Whether you work in a job which pays commission or you are self-employed, fluctuation in income can make it hard for anyone to make any future plans.
Ben is often contacted by people whose unpredictable income has caused them to struggle with managing money, become unable to keep up with their repayments, and get into unmanageable debt.
But, there are ways to plan ahead by reducing stress and uncertainty that comes with living with a fluctuating income, without spiralling out of control.
Back to basics
Work out the monthly minimum amount needed. Calculate spending each month on priority debts, these include:
- Utility bills
- Council tax
Look through bank statements and work out grocery and transport costs. Also, look at how many times money was withdrawn from ATMs. This will soon add up! Be honest with yourself about how much you spend.
Next, go through your bank statements and look at how much you earned each month.
Work out an average by adding all your wages together and dividing them by the number of months. For example, if you earned…
£600 in February
£550 in March
£800 in April
…you would add those figures together and divide by three. The more months of pay you can factor in, the more accurate your result will be.
This average is the target you should try to budget to. If it’s smaller than your basic expenses then look to see if you can cut anything back or – if you’re struggling to pay bills and are getting into debt – call our helpline on 08081 311 333.
Now you know how much you have available each month and how much will go towards everyday expenses, you can sort out the extra costs.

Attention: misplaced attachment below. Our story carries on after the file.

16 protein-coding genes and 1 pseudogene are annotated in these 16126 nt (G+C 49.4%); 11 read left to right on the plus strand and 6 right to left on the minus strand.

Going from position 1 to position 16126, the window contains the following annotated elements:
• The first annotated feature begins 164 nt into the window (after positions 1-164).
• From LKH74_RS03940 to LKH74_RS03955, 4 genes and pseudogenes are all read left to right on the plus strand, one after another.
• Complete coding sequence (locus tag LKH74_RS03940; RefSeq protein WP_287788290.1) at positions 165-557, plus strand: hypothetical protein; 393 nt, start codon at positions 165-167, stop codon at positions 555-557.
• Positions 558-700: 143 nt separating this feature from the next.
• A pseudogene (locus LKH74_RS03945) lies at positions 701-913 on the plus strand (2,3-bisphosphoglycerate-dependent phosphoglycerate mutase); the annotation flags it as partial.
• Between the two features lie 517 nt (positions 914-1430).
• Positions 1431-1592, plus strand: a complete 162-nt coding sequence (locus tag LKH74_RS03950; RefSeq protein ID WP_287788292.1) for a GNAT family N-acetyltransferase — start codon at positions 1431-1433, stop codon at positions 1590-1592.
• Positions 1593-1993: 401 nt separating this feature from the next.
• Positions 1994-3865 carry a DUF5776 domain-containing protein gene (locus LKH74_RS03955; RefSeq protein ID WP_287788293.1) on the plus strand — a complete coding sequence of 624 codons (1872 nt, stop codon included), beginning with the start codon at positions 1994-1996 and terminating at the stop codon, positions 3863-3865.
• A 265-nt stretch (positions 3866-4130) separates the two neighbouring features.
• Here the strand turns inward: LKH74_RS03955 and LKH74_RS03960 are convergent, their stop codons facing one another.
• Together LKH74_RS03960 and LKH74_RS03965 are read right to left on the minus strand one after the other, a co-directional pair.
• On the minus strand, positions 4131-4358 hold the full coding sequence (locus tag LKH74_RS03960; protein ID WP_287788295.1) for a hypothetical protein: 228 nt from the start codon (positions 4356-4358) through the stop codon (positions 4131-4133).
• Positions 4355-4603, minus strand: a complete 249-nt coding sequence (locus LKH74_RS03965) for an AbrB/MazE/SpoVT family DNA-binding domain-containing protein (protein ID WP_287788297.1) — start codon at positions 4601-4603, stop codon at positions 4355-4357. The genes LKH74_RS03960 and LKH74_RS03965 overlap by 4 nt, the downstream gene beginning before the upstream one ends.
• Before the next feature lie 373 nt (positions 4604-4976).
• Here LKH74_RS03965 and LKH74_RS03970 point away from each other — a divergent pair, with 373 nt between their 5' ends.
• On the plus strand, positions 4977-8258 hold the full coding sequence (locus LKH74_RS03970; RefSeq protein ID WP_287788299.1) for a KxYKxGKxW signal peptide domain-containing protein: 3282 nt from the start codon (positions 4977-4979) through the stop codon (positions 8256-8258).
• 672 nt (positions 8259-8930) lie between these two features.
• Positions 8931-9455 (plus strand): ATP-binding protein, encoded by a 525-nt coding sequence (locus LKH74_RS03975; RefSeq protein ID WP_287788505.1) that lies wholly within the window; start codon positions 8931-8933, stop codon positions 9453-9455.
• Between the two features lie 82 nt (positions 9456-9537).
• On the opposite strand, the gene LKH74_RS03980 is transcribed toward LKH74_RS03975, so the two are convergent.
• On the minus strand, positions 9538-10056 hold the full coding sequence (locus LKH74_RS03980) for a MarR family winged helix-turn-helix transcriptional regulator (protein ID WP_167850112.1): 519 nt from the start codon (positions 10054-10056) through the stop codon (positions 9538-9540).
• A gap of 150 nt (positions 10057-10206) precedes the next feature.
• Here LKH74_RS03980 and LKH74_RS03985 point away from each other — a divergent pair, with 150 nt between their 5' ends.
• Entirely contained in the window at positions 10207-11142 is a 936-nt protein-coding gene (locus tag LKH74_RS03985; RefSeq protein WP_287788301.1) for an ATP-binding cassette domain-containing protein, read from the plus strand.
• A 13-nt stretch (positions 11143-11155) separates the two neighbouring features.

So now work out how much you spend each month on extras:
- Entertainment subscriptions, such as Sky or Netflix
- Mobile phone bills
- Gym membership
- Clothes shopping
- Eating out/takeaways
Again, be very honest with yourself about how much you spend on each.
Remember to look at various websites and compare prices for broadband, mobile, insurance, utilities and clothing. Learn to shop smartly, as every little helps.
If the total is more than your budget then look at what you can cut back, for example limiting nights out or getting a cheaper phone. If you’re paying for membership or subscriptions, consider how often you use them and if it’s worth cancelling.
If you don’t already have a savings account, consider getting one. Having a separate account without a card linked to it will reduce any spending temptation.
If you spend under your budget, then think about putting the leftover amount into your savings. You could even budget to save extra each month to help cover large expenses such as repairs to your car.
Every month when your pay check comes in, have a look at the amount. If it’s a high-earning month, then leave the amount that you have budgeted for in your main account and move the rest into your savings. If you have earned less, top it up to your budget level using the amount from your savings account.
This way, profitable months will help you to stay afloat during the leaner times. It will also enable you to plan ahead as, in effect; your pay will stay at this average.
Keep tabs on your earnings
If you find that you’re dipping into your savings pot more than you’re putting in, then start the process again.
It’s a good idea to revisit your budget every six months or so to make sure you’re keeping on track.
Stick to it
Sticking to a budget can be tough, but there are tools to help you like free budgeting apps such as Expense Manager for Android or iPhone.
If you go over budget one month work out why you couldn’t stick to it and see how you can do improve during the next month. You can find more tips on budgeting in our downloadable helpsheet.
If you’re struggling to make ends meet– we’re here for you. You can contact us through our web chat or call our free and confidential support line on 08081 311 333.